a PWM heat pump!

Discussion in 'General Electronics Chat' started by retched, Jan 12, 2010.

  1. retched

    Thread Starter AAC Fanatic!

    Dec 5, 2009
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    this is interesting. Fujitsu uses PWM to fake AC to achieve super efficiency on heat pumps and A/Cs. 20,000btu for under 20amps. Way less. you only need a 20amp breaker.

    Even if your not interested in air conditioning, read it for the AC to DC conversion technique and you can use it in you own projects. VERY good info.

    If you want a residential A/C and you are using batteries for solar, wind, water, power, this will help alot.

    http://www.fujitsugeneral.com/PDF_06/halcyon06_brochure.pdf
     
  2. 3ldon

    Active Member

    Jan 9, 2010
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    While this is new for residential systems, industry has been using VFD's for years to save money on HVAC.

    Thermal dynamic systems often have non intuitive efficiency curves, and that curve is 3 dimensional, you have evap, condenser temps and the load to worry about,
    You might be surprised what running your heat pump at 110 volts and 55 hz will do to your heating/cooling bill.
     
    Last edited: Jan 13, 2010
  3. retched

    Thread Starter AAC Fanatic!

    Dec 5, 2009
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    I agree. Commercial has used it for years. The exciting part, for me, was the fact that now it is available to home users.

    I think it is great that alternative power users can now have a part of there pie that doesn't lose more power to AC inversion. Also. the slow start compressor cuts the spike of start up that would normally result in big loss and expense of having to have an inverter that can handle it.
    [ed]
    I seem to believe that when using air-conditioning, for instance, you need to spend more on an inverter JUST to handle the start-spike.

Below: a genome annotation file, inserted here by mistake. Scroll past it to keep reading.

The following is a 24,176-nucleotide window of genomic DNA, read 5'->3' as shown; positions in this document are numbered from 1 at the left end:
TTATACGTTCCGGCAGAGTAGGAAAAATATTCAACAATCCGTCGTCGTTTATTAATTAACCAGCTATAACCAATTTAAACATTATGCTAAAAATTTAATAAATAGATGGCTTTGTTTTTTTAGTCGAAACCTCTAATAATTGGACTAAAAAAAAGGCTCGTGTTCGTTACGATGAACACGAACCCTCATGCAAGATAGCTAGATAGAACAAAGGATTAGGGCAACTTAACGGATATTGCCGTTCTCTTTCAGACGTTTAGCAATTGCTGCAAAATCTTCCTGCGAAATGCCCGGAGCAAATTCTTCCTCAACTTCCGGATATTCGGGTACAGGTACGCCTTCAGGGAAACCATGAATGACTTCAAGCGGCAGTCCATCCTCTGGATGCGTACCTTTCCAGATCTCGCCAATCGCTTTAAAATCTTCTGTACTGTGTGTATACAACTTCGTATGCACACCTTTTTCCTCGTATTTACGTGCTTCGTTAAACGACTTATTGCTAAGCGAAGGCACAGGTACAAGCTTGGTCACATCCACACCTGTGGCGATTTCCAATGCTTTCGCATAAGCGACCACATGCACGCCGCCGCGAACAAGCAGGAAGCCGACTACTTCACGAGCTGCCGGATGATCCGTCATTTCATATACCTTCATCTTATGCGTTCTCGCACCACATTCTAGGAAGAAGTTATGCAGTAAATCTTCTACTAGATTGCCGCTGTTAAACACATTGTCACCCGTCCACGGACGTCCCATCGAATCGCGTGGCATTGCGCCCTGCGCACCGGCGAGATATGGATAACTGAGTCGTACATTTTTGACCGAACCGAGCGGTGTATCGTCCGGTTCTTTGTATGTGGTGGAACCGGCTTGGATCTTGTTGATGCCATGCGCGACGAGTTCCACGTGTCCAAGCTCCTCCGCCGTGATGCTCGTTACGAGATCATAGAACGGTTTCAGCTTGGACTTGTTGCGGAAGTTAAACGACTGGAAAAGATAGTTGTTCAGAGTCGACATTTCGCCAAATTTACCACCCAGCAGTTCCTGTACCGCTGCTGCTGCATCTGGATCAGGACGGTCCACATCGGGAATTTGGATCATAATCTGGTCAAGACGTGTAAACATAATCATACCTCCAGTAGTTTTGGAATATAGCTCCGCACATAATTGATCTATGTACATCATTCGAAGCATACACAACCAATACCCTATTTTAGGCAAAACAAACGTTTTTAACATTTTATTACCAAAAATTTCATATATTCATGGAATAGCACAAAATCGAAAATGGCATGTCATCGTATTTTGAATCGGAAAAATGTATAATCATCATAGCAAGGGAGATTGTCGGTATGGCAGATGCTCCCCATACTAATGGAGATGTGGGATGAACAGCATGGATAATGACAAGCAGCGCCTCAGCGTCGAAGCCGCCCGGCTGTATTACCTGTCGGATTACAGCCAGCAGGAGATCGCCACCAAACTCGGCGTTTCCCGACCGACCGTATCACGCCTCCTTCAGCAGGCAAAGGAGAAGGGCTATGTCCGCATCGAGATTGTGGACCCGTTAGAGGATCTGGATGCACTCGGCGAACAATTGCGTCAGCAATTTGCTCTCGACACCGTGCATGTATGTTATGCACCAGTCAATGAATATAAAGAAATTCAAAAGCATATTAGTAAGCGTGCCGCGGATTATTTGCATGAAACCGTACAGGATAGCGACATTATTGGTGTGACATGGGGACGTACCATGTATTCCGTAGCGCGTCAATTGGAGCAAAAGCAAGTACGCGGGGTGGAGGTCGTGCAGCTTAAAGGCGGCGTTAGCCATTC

^^^ Notice my confidence in the above statement

    I also think the basics of the design could help alot of us to use DC and PWM to help control our power losses in smaller cases. Even using the slow start principle for many other high spike situations.

    I'm interested in a little more behind this. Are you saying a positive or negative effect on the heat/cool bill?
     
  4. Duane P Wetick

    Active Member

    Apr 23, 2009
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    I've read with interest, all these schemes for improving cooling efficiencies of HVAC and other appliances and I will add some input on the subject. Back when NASA started looking at improving the operating efficiencies of the motors used in space flight is when the circuits started showing up with all kind of claims of efficiency improvements for a myriad array of houshold appliances. We built one of these circuits specifically to run a 2 HP refrigeration compressor in a commercial ice machine. There was a definite improvement in the amount of power used over a 24 hour period when the ice-maker was running; about 5-7% less...but at a cost. The result of the power savings was the ice-maker produced less ice over the period, about 5-7% less ice by weight because the cycle times were slightly longer to produce a batch of ice.